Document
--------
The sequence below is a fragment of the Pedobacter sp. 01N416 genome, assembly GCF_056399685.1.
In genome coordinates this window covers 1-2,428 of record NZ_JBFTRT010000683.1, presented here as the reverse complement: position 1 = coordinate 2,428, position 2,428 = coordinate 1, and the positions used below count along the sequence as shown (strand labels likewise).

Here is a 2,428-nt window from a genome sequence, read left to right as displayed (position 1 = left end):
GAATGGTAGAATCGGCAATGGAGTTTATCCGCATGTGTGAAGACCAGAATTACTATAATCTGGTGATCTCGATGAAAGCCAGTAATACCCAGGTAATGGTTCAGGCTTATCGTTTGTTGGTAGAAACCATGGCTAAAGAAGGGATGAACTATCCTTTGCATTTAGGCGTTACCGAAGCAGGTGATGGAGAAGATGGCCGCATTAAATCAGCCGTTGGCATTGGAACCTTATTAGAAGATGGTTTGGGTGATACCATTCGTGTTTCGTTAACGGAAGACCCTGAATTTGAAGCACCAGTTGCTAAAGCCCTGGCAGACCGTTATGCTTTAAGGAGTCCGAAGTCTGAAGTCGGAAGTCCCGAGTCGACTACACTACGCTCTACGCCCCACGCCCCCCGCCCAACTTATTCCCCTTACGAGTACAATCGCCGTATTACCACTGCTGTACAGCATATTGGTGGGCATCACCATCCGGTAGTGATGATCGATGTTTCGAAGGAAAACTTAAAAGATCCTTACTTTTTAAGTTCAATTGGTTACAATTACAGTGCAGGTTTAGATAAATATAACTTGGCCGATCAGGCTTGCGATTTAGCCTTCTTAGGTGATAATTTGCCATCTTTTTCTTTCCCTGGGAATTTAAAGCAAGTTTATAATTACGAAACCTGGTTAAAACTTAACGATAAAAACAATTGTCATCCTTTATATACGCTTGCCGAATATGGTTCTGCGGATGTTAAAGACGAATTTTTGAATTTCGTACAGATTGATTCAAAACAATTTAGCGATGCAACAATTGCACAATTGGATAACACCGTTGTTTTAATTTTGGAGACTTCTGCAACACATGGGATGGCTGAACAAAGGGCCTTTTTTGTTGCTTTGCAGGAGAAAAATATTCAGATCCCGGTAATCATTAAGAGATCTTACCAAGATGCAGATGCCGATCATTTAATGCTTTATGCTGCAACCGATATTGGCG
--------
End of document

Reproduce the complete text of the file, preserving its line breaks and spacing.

The sequence below is a fragment of the Pedobacter sp. 01N416 genome, assembly GCF_056399685.1.
In genome coordinates this window covers 1-2,428 of record NZ_JBFTRT010000683.1, presented here as the reverse complement: position 1 = coordinate 2,428, position 2,428 = coordinate 1, and the positions used below count along the sequence as shown (strand labels likewise).

Here is a 2,428-nt window from a genome sequence, read left to right as displayed (position 1 = left end):
GAATGGTAGAATCGGCAATGGAGTTTATCCGCATGTGTGAAGACCAGAATTACTATAATCTGGTGATCTCGATGAAAGCCAGTAATACCCAGGTAATGGTTCAGGCTTATCGTTTGTTGGTAGAAACCATGGCTAAAGAAGGGATGAACTATCCTTTGCATTTAGGCGTTACCGAAGCAGGTGATGGAGAAGATGGCCGCATTAAATCAGCCGTTGGCATTGGAACCTTATTAGAAGATGGTTTGGGTGATACCATTCGTGTTTCGTTAACGGAAGACCCTGAATTTGAAGCACCAGTTGCTAAAGCCCTGGCAGACCGTTATGCTTTAAGGAGTCCGAAGTCTGAAGTCGGAAGTCCCGAGTCGACTACACTACGCTCTACGCCCCACGCCCCCCGCCCAACTTATTCCCCTTACGAGTACAATCGCCGTATTACCACTGCTGTACAGCATATTGGTGGGCATCACCATCCGGTAGTGATGATCGATGTTTCGAAGGAAAACTTAAAAGATCCTTACTTTTTAAGTTCAATTGGTTACAATTACAGTGCAGGTTTAGATAAATATAACTTGGCCGATCAGGCTTGCGATTTAGCCTTCTTAGGTGATAATTTGCCATCTTTTTCTTTCCCTGGGAATTTAAAGCAAGTTTATAATTACGAAACCTGGTTAAAACTTAACGATAAAAACAATTGTCATCCTTTATATACGCTTGCCGAATATGGTTCTGCGGATGTTAAAGACGAATTTTTGAATTTCGTACAGATTGATTCAAAACAATTTAGCGATGCAACAATTGCACAATTGGATAACACCGTTGTTTTAATTTTGGAGACTTCTGCAACACATGGGATGGCTGAACAAAGGGCCTTTTTTGTTGCTTTGCAGGAGAAAAATATTCAGATCCCGGTAATCATTAAGAGATCTTACCAAGATGCAGATGCCGATCATTTAATGCTTTATGCTGCAACCGATATTGGCG